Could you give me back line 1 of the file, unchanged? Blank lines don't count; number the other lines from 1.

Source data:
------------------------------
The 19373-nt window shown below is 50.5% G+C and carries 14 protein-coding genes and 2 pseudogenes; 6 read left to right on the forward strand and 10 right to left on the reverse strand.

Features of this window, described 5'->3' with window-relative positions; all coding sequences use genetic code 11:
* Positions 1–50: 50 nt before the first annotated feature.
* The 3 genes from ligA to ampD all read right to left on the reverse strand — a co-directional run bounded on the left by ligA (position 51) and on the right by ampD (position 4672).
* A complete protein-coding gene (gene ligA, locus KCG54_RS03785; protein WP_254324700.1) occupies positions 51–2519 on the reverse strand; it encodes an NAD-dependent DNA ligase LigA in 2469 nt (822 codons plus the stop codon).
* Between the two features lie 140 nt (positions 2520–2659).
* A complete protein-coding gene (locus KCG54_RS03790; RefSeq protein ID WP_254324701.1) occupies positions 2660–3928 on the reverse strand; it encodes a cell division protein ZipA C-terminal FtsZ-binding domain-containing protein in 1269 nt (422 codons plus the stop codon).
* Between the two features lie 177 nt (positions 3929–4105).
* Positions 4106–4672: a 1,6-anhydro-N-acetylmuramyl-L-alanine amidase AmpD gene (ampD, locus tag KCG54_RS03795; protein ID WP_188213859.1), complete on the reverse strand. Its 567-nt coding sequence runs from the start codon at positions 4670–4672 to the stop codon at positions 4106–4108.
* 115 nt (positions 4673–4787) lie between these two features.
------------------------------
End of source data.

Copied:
The 19373-nt window shown below is 50.5% G+C and carries 14 protein-coding genes and 2 pseudogenes; 6 read left to right on the forward strand and 10 right to left on the reverse strand.